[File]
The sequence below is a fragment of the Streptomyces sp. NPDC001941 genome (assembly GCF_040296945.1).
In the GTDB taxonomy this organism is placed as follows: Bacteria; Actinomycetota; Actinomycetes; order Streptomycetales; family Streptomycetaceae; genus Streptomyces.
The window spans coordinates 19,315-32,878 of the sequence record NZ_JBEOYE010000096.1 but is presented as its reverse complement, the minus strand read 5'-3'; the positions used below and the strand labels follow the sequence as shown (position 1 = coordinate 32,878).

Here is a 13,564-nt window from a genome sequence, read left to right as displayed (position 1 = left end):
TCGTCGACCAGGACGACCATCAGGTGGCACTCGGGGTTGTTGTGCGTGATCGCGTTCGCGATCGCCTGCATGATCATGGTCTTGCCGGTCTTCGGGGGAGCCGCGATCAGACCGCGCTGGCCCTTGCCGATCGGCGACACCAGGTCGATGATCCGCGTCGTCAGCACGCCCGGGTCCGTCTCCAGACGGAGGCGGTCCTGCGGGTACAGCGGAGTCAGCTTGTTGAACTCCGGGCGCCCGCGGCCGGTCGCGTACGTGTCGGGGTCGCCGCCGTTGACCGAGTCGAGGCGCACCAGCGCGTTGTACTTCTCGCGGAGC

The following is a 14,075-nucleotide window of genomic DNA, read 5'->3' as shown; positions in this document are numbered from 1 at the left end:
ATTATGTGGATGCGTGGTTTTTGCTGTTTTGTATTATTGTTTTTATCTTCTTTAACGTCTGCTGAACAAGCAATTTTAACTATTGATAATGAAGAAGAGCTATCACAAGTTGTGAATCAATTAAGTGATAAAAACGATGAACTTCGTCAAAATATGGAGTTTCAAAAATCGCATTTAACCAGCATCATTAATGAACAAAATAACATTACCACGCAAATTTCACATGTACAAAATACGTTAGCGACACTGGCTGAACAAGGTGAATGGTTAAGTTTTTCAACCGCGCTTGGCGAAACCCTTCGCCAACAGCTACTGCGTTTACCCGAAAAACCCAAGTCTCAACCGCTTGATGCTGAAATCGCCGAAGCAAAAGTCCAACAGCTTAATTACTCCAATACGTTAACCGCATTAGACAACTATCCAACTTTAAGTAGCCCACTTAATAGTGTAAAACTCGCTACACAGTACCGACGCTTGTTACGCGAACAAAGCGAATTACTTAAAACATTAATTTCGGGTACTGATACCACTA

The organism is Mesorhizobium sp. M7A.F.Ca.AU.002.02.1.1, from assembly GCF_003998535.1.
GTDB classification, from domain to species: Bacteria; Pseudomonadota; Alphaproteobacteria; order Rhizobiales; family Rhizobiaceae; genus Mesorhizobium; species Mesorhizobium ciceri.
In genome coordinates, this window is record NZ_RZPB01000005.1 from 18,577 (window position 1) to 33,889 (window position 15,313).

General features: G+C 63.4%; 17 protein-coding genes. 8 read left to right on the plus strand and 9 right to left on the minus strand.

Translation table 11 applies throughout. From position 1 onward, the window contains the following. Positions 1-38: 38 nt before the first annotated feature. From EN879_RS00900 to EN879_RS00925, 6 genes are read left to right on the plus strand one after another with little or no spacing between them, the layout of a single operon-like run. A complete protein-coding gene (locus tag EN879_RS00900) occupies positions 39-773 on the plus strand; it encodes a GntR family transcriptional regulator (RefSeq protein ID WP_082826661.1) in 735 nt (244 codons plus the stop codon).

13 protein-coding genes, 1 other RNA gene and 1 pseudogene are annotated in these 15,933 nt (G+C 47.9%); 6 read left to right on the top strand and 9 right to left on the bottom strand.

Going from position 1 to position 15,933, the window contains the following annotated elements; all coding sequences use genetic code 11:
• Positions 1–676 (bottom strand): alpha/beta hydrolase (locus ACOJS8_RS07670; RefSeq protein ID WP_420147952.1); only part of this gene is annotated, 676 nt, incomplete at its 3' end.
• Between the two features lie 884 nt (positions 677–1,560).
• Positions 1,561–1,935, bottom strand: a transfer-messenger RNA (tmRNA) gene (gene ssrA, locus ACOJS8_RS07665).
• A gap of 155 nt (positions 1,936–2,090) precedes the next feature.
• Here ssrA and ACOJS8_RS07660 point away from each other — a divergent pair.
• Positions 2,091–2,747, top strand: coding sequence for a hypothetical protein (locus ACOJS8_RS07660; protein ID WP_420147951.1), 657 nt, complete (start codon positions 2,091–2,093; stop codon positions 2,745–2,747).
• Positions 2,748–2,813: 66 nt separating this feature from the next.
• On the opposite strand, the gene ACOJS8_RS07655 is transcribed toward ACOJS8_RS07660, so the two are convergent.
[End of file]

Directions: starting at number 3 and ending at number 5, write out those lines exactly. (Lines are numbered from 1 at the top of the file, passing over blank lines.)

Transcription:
The window spans coordinates 19,315-32,878 of the sequence record NZ_JBEOYE010000096.1 but is presented as its reverse complement, the minus strand read 5'-3'; the positions used below and the strand labels follow the sequence as shown (position 1 = coordinate 32,878).

Here is a 13,564-nt window from a genome sequence, read left to right as displayed (position 1 = left end):
TCGTCGACCAGGACGACCATCAGGTGGCACTCGGGGTTGTTGTGCGTGATCGCGTTCGCGATCGCCTGCATGATCATGGTCTTGCCGGTCTTCGGGGGAGCCGCGATCAGACCGCGCTGGCCCTTGCCGATCGGCGACACCAGGTCGATGATCCGCGTCGTCAGCACGCCCGGGTCCGTCTCCAGACGGAGGCGGTCCTGCGGGTACAGCGGAGTCAGCTTGTTGAACTCCGGGCGCCCGCGGCCGGTCGCGTACGTGTCGGGGTCGCCGCCGTTGACCGAGTCGAGGCGCACCAGCGCGTTGTACTTCTCGCGGAGC